Jeffery Hodges

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At 7:45 AM, Blogger masoom_najiyah said...

i really dnt care if its seven years that have past! this is your blog horace 'jeff' so ill put you straight on your facts!

At 7:57 AM, Blogger Horace Jeffery Hodges said...

In that case, Masoom Najiyah, you don't mean "Jeff." You mean me, "Jeffery."

Since you mean me, then my answer is no, I'm not looking for a Muslim to argue with. Discussion, yes; argument, no.

If you have some fact to correct in my post, then please do explain what is incorrect, and then, suggest how to correct it.

I am sure that there is a lot that I don't know, and I am always willing to learn. I do know, however, that the word "Islam" does not mean "peace." It literally means "submission."

At any rate, whatever corrections you post must be stated with courtesy. Please avoid ad hominem.

Jeffery Hodges

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At 7:59 AM, Blogger masoom_najiyah said...

didnt think you would have anything to say Horace, because you've never been challaged by a Muslim before.

At 8:07 AM, Blogger Horace Jeffery Hodges said...

I've spoken with Muslims before and had courteous discussions despite disagreements.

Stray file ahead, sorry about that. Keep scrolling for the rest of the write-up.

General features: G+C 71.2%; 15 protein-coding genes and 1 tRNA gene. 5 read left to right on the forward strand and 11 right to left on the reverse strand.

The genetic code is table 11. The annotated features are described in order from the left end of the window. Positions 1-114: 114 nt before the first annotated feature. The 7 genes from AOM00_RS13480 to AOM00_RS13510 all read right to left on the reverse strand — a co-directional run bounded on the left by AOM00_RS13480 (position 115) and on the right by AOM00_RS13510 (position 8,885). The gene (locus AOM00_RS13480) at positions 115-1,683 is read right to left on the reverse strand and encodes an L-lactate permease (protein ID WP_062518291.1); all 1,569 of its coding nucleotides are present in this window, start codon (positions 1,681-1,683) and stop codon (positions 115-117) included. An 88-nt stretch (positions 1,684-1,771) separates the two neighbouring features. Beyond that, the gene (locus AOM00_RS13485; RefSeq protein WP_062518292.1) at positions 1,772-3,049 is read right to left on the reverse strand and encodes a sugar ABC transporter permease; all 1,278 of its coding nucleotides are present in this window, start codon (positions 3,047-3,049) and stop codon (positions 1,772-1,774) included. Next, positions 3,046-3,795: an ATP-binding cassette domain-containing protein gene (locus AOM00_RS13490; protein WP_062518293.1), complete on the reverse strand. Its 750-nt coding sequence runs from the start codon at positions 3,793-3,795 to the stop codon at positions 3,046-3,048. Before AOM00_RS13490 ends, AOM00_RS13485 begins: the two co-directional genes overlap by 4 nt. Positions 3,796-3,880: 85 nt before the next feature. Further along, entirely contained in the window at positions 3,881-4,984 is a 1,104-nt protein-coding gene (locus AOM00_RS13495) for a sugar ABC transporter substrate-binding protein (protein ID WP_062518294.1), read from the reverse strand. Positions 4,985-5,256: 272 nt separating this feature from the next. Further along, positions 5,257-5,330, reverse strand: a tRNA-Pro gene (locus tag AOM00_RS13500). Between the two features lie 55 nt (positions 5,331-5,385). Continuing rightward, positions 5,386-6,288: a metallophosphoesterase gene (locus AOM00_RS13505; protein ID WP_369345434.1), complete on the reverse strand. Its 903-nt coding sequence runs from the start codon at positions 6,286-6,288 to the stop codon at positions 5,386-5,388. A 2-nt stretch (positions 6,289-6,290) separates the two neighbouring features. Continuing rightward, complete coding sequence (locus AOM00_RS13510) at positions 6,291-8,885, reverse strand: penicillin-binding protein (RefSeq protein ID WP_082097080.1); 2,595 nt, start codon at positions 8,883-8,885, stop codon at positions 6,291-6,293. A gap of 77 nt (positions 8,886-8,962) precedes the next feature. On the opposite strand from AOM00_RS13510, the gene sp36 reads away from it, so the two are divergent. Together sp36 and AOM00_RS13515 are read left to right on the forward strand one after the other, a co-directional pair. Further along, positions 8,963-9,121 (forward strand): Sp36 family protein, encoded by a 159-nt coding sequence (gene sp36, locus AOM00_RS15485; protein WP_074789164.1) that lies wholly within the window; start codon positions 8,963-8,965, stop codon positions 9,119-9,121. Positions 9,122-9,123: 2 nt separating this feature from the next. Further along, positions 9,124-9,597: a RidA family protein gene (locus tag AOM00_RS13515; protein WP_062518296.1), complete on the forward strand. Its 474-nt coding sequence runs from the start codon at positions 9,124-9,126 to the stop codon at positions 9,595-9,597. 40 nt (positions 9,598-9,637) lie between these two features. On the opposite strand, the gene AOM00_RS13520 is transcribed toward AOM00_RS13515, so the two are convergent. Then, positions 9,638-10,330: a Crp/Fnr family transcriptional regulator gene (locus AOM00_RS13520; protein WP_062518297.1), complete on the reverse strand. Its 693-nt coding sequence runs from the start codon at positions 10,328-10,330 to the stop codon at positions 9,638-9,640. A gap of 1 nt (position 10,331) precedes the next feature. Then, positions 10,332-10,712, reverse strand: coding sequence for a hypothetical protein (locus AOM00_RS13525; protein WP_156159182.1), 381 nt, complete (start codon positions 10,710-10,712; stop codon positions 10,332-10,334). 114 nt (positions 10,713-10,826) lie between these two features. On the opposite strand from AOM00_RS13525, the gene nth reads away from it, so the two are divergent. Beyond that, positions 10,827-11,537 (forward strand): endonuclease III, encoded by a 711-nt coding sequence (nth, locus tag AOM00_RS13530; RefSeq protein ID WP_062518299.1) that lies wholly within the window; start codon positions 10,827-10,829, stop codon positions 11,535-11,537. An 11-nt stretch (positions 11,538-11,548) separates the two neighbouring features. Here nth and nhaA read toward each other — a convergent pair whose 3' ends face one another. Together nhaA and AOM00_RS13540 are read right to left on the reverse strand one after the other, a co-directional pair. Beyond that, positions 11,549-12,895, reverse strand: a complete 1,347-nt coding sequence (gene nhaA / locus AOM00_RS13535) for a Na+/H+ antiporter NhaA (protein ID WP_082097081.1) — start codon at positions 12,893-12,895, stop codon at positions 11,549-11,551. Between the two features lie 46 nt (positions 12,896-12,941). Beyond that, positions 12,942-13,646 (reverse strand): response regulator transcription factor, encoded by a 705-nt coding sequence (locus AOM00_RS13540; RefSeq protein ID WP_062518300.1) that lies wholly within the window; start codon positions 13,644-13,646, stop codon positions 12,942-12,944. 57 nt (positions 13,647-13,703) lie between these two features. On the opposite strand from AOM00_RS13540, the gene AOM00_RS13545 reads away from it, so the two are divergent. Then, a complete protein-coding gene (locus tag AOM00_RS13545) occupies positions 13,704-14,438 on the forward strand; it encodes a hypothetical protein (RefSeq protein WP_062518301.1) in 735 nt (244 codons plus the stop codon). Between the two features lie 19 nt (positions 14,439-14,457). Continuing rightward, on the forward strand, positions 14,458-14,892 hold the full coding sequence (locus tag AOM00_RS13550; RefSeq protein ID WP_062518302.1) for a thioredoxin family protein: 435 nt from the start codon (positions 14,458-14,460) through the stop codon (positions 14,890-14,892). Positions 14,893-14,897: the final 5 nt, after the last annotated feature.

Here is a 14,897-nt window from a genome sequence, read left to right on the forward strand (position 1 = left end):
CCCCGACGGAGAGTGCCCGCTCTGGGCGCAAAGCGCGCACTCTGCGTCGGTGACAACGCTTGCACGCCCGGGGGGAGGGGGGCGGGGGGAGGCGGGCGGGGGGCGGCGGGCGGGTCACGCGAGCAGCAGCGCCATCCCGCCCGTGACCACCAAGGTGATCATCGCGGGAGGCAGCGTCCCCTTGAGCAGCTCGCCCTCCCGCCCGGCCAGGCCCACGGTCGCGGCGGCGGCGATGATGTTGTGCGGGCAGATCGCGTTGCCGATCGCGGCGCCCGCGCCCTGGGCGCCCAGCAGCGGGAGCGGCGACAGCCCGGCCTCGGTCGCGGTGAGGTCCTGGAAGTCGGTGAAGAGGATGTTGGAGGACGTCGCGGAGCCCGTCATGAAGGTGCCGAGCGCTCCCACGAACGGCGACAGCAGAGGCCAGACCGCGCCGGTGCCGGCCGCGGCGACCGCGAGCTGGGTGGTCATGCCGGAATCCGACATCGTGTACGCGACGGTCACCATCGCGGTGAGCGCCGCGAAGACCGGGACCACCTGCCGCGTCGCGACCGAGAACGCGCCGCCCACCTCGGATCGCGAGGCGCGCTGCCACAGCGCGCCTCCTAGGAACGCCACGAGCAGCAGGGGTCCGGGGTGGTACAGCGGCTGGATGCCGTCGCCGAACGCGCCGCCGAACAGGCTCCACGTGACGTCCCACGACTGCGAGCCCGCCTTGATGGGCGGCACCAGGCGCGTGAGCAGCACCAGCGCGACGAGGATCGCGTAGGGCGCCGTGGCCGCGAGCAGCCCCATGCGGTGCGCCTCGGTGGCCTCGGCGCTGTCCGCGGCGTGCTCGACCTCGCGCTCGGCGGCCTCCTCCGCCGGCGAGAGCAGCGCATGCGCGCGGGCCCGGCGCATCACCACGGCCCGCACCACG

As I said, I'm willing to discuss, but I have no interest in an argument.

By the way, I go by "Jeffery."

Jeffery Hodges

* * *

At 8:14 AM, Blogger masoom_najiyah said...

ok Jeffery seeing as you do not want an arguement i shall not give you one but i will always stand up for my religion. Islam does mean peace- through submission of Allah. Islam dose not promote vilonce unless defending Islam! you wrote 'I have read enough of the life of Muhammad to persuade me that "merciful" is not the adjective to choose for describing many of his actions.'
how do you no. you as a non-Muslim will choose to listen and learn from those who are anit-Islam. i dont no were you got your stories from cause if your got them from the right place you would realise what the Prophet(pbuh) was all about!
what Religion are you then

At 8:40 AM, Blogger Horace Jeffery Hodges said...

The stories of Asmā bint Marwān and Abu 'Afak are recorded in Sirat Rasoul Allah, by ibn Ishaq.

I don't know Arabic, so I've had to read these stories in translation. Thus, I've relied on Maxime Rodinson, Muhammad (New York: Pantheon Books, 1971), 158–159.

Translations can be problematic, I agree, so if you know a better translation of the Asmā bint Marwān story, I'd be happy to look at it.

Jeffery Hodges